NEXT PAGE: What would Bindi’s dad have thought of her show?

What can kids do?
Easy things. With the ozone layer and global warming, you could take the bus to school or work or [use] your rollerblades or your skateboard or just walk or run or something like that. It would be much better than all these cars.

Do you go to a regular school?
I do home-schooling. My teacher, Miss Emma, is pretty much my best friend. I love her very much. We teach each other stuff. I teach her about wildlife, she teaches me, like, math or English or social studies or science.

Do you have a favorite subject?
Creative writing. Actually, I’m with an organization called Woman’s Weekly. I do articles every month about wildlife: crocodiles, snakes, turtles, elephants — anything that you could poke a stick at! [Laughs] So that’s really nice, because I get to do that sort of stuff and it goes into a magazine, which is very nice. I think I’m just the luckiest kid in the world.

The word ”crikey” is used throughout the show. What does it mean?
Okay, crikey’s sort of a thing for like, ”Crikey, mate!” Mate is like a friend, and crikey is sort of like, ”Have a go at this,” or, ”Look at this,” or, ”Wow!” [This is followed by a discussion about the word fanny, which, I’m embarrassed to discover, refers to a quite different part of the female anatomy in Australia.]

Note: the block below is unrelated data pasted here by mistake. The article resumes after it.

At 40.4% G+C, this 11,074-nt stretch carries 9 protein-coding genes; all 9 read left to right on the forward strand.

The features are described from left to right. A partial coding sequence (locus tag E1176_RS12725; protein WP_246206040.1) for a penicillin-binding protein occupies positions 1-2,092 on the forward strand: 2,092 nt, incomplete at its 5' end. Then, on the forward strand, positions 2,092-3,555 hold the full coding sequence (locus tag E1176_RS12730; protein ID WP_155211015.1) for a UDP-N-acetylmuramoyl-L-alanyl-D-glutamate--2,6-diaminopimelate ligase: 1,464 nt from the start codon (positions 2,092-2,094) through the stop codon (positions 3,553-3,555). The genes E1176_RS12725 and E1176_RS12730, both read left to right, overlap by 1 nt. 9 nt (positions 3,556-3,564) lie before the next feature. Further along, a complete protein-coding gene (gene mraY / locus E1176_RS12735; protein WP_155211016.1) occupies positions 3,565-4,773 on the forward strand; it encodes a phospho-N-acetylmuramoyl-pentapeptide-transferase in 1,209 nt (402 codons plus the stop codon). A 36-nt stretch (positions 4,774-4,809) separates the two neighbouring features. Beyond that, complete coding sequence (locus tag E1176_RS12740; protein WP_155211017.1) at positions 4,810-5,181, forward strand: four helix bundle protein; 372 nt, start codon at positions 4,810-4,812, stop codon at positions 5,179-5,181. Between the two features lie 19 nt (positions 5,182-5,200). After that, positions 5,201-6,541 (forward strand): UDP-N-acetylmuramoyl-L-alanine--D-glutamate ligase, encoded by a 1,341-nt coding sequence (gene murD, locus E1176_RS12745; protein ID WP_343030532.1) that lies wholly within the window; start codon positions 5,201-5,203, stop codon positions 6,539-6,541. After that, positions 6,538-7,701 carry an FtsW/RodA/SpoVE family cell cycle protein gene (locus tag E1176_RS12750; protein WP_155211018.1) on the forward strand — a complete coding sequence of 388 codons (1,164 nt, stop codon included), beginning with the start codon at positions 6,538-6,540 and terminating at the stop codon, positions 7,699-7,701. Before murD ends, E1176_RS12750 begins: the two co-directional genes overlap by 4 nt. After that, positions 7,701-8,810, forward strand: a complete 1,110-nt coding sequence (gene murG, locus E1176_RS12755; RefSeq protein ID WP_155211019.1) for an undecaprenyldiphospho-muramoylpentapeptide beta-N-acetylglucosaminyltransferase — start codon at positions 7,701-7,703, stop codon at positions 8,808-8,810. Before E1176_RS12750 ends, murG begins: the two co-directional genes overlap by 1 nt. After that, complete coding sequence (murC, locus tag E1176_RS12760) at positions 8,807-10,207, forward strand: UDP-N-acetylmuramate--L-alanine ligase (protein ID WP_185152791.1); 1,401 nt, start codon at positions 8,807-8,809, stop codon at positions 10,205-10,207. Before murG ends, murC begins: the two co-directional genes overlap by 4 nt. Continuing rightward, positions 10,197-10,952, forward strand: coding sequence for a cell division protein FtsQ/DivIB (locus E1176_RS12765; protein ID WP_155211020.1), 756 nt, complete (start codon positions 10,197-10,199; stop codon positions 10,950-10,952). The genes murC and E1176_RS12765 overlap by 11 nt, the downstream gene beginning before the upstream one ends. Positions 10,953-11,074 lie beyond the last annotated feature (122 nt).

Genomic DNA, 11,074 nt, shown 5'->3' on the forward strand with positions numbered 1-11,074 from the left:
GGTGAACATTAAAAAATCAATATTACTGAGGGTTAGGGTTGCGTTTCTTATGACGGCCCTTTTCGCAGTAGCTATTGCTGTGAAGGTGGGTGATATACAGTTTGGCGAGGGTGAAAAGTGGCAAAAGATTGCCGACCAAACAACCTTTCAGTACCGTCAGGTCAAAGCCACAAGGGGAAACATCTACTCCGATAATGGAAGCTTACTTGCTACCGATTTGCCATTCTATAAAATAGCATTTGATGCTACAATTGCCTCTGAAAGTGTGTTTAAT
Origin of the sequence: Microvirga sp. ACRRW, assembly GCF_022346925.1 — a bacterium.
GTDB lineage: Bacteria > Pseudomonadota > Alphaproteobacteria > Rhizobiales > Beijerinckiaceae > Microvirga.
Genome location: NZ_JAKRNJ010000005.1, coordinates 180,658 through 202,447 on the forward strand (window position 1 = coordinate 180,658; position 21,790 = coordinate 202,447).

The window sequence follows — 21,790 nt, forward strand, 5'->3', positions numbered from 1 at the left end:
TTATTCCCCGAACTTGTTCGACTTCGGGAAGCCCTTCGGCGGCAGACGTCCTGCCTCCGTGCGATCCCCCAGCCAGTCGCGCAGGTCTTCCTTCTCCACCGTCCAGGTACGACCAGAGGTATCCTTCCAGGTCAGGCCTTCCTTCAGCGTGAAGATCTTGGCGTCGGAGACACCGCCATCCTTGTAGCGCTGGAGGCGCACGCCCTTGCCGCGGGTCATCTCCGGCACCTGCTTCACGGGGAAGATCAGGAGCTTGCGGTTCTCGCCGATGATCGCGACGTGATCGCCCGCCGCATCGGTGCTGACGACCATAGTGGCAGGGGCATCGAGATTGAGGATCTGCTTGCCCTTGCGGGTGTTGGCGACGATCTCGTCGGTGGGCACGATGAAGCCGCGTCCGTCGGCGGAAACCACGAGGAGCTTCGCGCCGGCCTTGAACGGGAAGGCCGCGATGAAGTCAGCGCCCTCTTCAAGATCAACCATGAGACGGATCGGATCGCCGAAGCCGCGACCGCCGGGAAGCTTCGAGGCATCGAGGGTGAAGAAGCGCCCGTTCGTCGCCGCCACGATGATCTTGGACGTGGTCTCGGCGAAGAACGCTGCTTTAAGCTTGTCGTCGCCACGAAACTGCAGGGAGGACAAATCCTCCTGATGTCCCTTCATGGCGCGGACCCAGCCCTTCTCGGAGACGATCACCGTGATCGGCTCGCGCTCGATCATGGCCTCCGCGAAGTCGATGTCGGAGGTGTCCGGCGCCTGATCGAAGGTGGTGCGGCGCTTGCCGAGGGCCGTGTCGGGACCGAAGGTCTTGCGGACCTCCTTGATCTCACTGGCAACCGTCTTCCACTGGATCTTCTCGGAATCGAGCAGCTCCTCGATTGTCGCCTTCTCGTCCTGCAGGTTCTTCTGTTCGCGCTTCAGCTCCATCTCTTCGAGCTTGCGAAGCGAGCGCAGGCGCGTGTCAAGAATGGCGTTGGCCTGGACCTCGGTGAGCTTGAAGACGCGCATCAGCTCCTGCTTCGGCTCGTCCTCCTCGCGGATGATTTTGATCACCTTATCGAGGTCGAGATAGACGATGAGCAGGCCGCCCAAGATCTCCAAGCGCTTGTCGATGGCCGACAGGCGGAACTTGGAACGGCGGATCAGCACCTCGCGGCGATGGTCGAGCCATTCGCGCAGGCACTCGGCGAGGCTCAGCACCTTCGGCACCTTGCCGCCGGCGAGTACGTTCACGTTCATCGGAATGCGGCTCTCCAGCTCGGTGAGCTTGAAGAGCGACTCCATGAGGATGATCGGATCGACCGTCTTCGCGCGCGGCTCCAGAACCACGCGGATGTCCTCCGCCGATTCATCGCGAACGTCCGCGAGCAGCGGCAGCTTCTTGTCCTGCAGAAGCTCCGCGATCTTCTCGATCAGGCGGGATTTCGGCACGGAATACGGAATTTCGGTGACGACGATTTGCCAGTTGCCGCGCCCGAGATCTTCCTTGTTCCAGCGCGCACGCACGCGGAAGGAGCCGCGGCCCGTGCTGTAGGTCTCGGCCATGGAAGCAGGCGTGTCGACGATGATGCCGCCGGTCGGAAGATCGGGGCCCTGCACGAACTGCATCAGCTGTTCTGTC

What do the Crocmen in your show do?
They’re great — really, really cute guys. My Dad actually named them. They sing and dance with me — they’re like the backup singers.

Do you sing a lot of the songs on the show?
I do. Like, ”I am an Elephant of India,” or ”Monkey in the Jungle,” or ”Snake in the Grass.” [She goes on to sing one of the show’s songs full-on.]

Did you have voice lessons?
No, I just learned the songs, and I sang them, pretty much.

Any other shows or movies you like to watch?
I like Hannah Montana and Happy Feet. My dad played in Happy Feet. He was the elephant seal. [He’s the one with the deepest voice — Ed.]

What do you think your dad would have thought of your show?
I can’t speak for my Dad, but I hope he likes it, because I really wanted to do that, especially for him. [At this point, Terri, who let Bindi be the star of the interview, speaks up: ”I know what he thought. He was on the first seven episodes with you, and he said, ‘Bindi, I hope one day you just take this over. I’m loving watching you do this.’ He was so proud.” Turning to the interviewer, Terri continues: ”And when Bindi would sing with the Crocmen, he’d have tears in his eyes. He was a good teacher. He’d say, ‘Bindi, look at what the animal’s doing and talk about it. You don’t have to worry about knowing the gestation period of the possum. If the possum’s doing something funny, talk about what it’s doing.’ So he gave these great gifts of, you know, ‘Always face the camera.’ He would talk to the camera like a person. And I’ve noticed Bindi’s picked that up very naturally as well.” ] One of the hardest things to learn was, ‘Always face the camera,’ because, sometimes, when you’re about to pick something up, you turn away. I’ve got to remind myself to stay on target. My dad was really good at that.